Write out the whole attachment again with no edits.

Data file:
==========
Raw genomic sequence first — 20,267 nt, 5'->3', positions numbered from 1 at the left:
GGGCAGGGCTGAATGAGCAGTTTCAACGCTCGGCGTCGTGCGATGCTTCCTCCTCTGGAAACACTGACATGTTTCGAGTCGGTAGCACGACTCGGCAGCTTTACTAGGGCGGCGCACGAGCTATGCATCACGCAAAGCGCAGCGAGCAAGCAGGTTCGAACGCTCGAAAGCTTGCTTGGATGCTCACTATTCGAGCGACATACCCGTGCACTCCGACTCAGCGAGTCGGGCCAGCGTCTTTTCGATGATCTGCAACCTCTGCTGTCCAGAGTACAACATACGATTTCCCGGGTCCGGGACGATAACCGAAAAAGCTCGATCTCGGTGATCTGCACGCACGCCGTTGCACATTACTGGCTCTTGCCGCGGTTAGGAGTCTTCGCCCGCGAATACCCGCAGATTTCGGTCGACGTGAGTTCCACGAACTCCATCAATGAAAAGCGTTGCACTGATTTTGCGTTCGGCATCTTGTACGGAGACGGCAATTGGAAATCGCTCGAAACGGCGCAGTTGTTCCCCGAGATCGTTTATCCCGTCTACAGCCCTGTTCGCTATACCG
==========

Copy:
Raw genomic sequence first — 20,267 nt, 5'->3', positions numbered from 1 at the left:
GGGCAGGGCTGAATGAGCAGTTTCAACGCTCGGCGTCGTGCGATGCTTCCTCCTCTGGAAACACTGACATGTTTCGAGTCGGTAGCACGACTCGGCAGCTTTACTAGGGCGGCGCACGAGCTATGCATCACGCAAAGCGCAGCGAGCAAGCAGGTTCGAACGCTCGAAAGCTTGCTTGGATGCTCACTATTCGAGCGACATACCCGTGCACTCCGACTCAGCGAGTCGGGCCAGCGTCTTTTCGATGATCTGCAACCTCTGCTGTCCAGAGTACAACATACGATTTCCCGGGTCCGGGACGATAACCGAAAAAGCTCGATCTCGGTGATCTGCACGCACGCCGTTGCACATTACTGGCTCTTGCCGCGGTTAGGAGTCTTCGCCCGCGAATACCCGCAGATTTCGGTCGACGTGAGTTCCACGAACTCCATCAATGAAAAGCGTTGCACTGATTTTGCGTTCGGCATCTTGTACGGAGACGGCAATTGGAAATCGCTCGAAACGGCGCAGTTGTTCCCCGAGATCGTTTATCCCGTCTACAGCCCTGTTCGCTATACCG